The District Attorney's brief refers to a "dramatic decline of the effectiveness of probation as a meaningful alternative to incarceration", due in large measure to staff reductions in the Probation Department and probation officers' "unmanageable" caseloads. The assertion that "thousands of probationers went virtually unsupervised and an astounding number of them continued to commit crimes" seems more than a little ironic, in view of the present claim that the Probation Department, and not the District Attorney, is pragmatically better equipped to prosecute violations. If, as the District Attorney suggests, the lack of adequate probation supervision is a major cause of recidivism, one can only hope that the Probation Department has taken steps to ensure that its supervisory staff is sufficient to perform that primary function before dedicating its resources to hiring attorneys for the purpose of prosecuting violators.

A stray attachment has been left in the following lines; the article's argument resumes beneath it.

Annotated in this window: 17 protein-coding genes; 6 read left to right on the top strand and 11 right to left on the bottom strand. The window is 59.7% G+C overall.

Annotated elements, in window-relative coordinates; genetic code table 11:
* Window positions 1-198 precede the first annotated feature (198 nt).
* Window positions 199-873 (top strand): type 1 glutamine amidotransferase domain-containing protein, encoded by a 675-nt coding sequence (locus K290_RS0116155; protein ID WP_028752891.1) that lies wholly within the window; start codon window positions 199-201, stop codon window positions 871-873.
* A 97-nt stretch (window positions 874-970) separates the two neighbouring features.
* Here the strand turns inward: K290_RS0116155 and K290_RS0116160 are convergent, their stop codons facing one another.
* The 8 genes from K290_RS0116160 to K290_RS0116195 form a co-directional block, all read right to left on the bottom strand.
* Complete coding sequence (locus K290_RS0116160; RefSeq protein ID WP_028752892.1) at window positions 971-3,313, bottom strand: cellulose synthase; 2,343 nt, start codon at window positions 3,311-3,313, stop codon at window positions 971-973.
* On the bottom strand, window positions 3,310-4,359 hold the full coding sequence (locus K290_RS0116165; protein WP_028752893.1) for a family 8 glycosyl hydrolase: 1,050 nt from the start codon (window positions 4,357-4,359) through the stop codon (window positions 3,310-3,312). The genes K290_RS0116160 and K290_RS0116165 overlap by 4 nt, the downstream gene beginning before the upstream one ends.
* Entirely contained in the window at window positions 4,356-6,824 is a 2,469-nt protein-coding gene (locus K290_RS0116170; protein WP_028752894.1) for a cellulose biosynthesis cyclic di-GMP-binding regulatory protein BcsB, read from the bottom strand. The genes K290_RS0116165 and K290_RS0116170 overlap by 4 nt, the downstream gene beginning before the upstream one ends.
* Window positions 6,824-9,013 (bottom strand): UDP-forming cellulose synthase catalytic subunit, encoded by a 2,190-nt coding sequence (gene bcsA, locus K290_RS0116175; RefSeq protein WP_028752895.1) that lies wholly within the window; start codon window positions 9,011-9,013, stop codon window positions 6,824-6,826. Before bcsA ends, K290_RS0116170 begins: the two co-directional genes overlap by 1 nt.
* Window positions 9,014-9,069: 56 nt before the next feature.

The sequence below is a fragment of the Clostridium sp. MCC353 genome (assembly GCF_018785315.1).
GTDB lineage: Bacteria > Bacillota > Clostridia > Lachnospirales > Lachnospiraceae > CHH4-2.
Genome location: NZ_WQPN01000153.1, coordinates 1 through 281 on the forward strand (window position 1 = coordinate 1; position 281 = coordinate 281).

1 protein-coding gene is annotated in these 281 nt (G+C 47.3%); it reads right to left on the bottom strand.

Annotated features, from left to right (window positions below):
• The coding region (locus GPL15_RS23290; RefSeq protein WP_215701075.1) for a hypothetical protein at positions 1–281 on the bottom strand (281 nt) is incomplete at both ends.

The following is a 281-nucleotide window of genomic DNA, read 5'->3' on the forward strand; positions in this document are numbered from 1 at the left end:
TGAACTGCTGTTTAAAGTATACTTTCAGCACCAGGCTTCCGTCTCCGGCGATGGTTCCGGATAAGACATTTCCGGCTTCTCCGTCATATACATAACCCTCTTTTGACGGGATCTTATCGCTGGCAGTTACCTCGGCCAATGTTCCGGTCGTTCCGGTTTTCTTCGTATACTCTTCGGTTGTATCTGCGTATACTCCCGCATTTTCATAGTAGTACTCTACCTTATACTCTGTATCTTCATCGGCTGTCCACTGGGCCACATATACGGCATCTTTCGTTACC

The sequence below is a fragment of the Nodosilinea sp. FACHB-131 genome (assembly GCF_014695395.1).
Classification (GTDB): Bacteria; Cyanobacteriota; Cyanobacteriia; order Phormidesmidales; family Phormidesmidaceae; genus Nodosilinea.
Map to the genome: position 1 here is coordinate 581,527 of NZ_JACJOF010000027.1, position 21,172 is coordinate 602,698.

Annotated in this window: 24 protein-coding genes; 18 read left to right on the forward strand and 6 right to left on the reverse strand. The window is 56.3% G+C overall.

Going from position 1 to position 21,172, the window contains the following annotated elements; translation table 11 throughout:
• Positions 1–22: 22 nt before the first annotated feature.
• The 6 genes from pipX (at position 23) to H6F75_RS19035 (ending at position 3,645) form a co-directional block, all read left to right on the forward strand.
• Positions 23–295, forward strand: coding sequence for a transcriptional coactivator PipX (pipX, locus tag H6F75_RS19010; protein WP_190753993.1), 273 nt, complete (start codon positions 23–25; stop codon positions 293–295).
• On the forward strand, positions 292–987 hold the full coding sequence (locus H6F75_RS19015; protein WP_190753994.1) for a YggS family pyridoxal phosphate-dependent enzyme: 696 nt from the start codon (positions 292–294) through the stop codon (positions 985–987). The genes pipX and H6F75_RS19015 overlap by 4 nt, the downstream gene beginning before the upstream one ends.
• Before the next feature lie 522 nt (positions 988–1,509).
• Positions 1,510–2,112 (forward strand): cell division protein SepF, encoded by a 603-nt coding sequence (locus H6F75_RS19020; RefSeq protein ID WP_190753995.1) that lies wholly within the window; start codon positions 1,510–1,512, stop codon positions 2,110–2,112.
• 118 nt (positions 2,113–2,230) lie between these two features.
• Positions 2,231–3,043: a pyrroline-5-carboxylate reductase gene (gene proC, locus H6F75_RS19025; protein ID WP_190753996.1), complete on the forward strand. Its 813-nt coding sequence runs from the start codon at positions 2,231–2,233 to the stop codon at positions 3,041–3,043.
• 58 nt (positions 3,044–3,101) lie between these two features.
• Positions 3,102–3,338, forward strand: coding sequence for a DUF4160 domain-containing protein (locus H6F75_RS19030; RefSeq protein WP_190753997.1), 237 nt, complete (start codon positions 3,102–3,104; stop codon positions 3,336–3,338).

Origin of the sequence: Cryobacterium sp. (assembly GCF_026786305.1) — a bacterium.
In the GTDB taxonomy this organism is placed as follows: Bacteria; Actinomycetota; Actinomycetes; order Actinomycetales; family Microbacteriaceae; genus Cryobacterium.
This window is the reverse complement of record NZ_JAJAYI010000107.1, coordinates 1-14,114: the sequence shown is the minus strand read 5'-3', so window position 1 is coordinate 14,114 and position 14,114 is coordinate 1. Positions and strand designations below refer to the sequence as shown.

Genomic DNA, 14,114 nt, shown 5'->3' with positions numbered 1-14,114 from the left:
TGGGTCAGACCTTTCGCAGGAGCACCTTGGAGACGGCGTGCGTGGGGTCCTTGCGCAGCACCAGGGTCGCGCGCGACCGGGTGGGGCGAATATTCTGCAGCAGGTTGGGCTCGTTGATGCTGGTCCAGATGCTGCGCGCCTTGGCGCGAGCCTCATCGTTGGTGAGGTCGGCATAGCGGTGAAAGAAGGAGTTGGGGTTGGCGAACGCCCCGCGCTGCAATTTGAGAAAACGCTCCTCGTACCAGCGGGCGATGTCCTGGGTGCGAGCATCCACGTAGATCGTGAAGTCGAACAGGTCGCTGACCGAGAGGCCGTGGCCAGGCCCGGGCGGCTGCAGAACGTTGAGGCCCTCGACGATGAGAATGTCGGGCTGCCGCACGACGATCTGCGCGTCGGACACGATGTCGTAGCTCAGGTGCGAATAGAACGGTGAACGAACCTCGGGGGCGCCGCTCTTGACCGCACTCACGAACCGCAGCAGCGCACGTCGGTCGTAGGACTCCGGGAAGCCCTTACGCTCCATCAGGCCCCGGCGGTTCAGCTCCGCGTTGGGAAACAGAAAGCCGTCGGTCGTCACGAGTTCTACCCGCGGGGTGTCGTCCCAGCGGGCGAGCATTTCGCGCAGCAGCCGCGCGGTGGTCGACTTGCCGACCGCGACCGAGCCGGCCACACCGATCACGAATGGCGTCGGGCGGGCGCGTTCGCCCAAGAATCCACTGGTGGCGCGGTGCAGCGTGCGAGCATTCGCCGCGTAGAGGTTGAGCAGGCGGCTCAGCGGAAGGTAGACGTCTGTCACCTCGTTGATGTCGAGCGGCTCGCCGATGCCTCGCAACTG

The District Attorney is a constitutional, elected officer (NY Const, art XII, § 13) charged by law with the responsibility to represent the People of the State of New York and to formulate prosecutorial policy. Formulating such policy includes not only determining which crimes and offenders should be prosecuted (see, People v Mackell, 47 A.D.2d 209, 217-218, affd 40 N.Y.2d 59), but also assessing, in light of available resources, the manner in and extent to which probationers, who remain within the trial court's continuing jurisdiction after sentence (see, CPL 410.50; Bellacosa, Practice Commentary, McKinney's Cons Laws of NY, Book 11A, CPL 410.20, at 255), should be punished in order to protect the public. In contrast, in our system, the role of the Probation Department, an unelected administrative agency, is to supervise probationers (see, CPL 410.50; Executive Law § 255), enforce the conditions of probation imposed by the sentencing court (9 N.Y.CRR 352.3 [b] ), inform the court when a violation has occurred (9 N.Y.CRR 352.3 [b] ) and provide information and assistance to the court charged with the ultimate duty of determining whether incarceration is necessary. The agency's role is, in short, to administer the probation system evenhandedly and fairly. It is simply not the business of that agency to represent the People of the State of New York or to seek justice on their behalf by entering the probation revocation process as a litigant.